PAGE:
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Mayor demanded job for ally in $12 million project, lawyer says

To hear Steven J. Weiss talk, Mayor Byron W. Brown was clear and adamant about his quid pro quo demand.

Brown wanted a Cleveland developer to hire his longtime ally, the Rev. Richard A. Stenhouse, and suggested more than once that its $12 million housing project was at stake, according to Weiss.

Weiss, a lawyer for the developer, NRP Properties, also says Brown was angry about white developers getting all the work on Buffalo's East Side.

"Mayor Brown made a statement to the effect that NRP needed to 'make Stenhouse happy or the deal will not go through,' " the Buffalo lawyer said in an affidavit filed in U.S. District Court.

Weiss' statement, the latest development in NRP's civil lawsuit against the city, is designed to bolster the developer's claim that Brown engaged in a pay-to-play scheme that ultimately killed the housing project.

Brown's lawyers, who are seeking to dismiss the 5-year-old suit, described Weiss' declaration as inconsequential.

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"It's our opinion that nothing he said in the affidavit has any relevance to the basis for our motion for summary judgment," Michael A. Battle, one of Brown's lawyers, said Wednesday.

Battle declined to comment further.

NRP's lawyers also declined comment but indicated Weiss' statement speaks for itself.

The affidavit, which was filed in response to the city's motion to dismiss the suit, is filled with Weiss' account of what he says Brown told him in 2009 while the project was still in the planning stages.

Weiss, who is not representing NRP in the case, said he and Brown spoke several times about the project that year and, at some point, it became clear the city wanted Stenhouse hired as part of the development.

Judge dismisses part of developer's lawsuit;Skretny calls racketeering claims ‘plausible,' moves rest of NRP's case against city forward

During one conversation, according to Weiss, he explained to Brown that NRP was willing to engage local firms but only after following a formal bidding process.

"During these conversations, Mayor Brown indicated that he didn't care what we did so long as we hired, 'the right company," Weiss said in his affidavit. "I understood Mayor Brown to mean that the project would no longer have his support if NRP Group decided to hire a party other than Rev. Richard Stenhouse."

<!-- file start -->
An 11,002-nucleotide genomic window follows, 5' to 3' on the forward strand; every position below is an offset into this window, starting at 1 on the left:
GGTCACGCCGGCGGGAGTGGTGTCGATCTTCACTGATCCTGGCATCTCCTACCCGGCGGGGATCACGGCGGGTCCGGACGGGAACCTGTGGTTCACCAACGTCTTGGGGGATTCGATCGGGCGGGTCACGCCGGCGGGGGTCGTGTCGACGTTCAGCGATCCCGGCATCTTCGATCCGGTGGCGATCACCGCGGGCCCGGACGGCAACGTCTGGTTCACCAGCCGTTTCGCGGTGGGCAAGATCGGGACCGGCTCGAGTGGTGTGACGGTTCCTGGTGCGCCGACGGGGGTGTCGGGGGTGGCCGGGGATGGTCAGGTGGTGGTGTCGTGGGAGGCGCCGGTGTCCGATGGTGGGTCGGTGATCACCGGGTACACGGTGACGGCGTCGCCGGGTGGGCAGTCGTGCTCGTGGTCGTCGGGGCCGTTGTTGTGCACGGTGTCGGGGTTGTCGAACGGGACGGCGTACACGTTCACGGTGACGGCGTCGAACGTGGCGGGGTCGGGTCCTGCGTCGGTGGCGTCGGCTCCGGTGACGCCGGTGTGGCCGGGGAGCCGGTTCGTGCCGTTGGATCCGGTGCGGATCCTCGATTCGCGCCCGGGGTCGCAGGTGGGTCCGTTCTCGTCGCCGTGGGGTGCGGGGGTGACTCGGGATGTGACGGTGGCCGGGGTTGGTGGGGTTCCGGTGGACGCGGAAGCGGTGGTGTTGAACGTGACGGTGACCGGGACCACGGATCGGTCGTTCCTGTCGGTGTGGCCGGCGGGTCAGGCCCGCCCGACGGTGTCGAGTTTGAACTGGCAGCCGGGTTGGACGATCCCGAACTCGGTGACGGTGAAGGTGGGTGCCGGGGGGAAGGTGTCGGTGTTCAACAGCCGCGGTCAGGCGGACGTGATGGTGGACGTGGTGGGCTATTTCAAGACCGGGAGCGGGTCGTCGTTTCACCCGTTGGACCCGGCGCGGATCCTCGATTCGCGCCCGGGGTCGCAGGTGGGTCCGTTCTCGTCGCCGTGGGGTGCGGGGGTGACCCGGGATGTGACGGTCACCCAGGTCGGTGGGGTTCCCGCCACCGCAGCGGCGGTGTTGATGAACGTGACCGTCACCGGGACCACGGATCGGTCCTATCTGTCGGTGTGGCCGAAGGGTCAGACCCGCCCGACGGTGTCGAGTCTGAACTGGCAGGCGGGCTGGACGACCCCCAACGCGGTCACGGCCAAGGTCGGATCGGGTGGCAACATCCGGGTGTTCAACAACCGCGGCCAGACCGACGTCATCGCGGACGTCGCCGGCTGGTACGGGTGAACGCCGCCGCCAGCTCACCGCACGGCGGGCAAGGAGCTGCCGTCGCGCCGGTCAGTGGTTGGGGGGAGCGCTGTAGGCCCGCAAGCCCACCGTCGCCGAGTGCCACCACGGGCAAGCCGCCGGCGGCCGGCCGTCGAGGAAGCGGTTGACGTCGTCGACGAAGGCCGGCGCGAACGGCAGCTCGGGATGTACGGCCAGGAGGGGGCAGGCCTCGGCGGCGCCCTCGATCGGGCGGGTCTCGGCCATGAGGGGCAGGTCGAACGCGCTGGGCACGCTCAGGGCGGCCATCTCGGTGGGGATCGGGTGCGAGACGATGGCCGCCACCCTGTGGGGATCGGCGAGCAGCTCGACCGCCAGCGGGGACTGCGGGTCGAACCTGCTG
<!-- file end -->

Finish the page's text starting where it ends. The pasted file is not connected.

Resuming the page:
On another occasion, the two men spoke again, Weiss said, and the mayor was again vocal about about making, "Stenhouse happy."

"Mayor Brown further stated that he was,  'sick of seeing those ------- white developers on the East Side with no black faces represented," he said.

When NRP went forward with its request for proposals and hired someone other than Stenhouse, Weiss said Brown told him, "I told you what you had to do and you hired the wrong company."

Weiss ends his affidavit by claiming Brown never once objected to the deal's financing or the rent-to-own nature of the project. NRP's goal was to build 50 rental homes in the Masten and Cold Spring neighborhoods.

From Day One, Brown has denied the allegations of corruption and suggested his opposition was rooted in public policy concerns, namely the rent to own theme behind the development.

Weiss' affidavit is a new development in the 2011 civil suit but this is not the first time his alleged conversations with Brown became public.

During his deposition last year, the mayor acknowledged he was annoyed at Weiss and his numerous phone calls, but said he doesn’t remember if they talked about Stenhouse.

“I don’t recall that exact conversation,” he said under oath.

During his testimony, Brown was also asked if he and Stenhouse ever talked about the housing development, or if Stenhouse ever asked about a contract with NRP.

“I don’t recall communicating with Rev. Stenhouse on this project directly at all,” Brown said at the time.

When Thomas S. Lane, an NRP lawyer, asked if Stenhouse ever called him about it, Brown again said he didn't remember.

"As I indicated, I don’t recall communicating with Rev. Stenhouse at all about this project,” he said.

Stenhouse, a well-known and influential minister involved in development on the East Side, was a defendant in the suit until he settled with NRP for a reported $200,000 in early 2012.

Despite settling, Stenhouse has said, through his lawyers, that he never demanded or in any way insisted on a contract with NRP.

NRP's suit against Brown, the city, former Masten Council Member Demone A. Smith and former deputy mayor Steven M. Casey is currently before U.S. Magistrate Judge Leslie G. Foschio.

 

 

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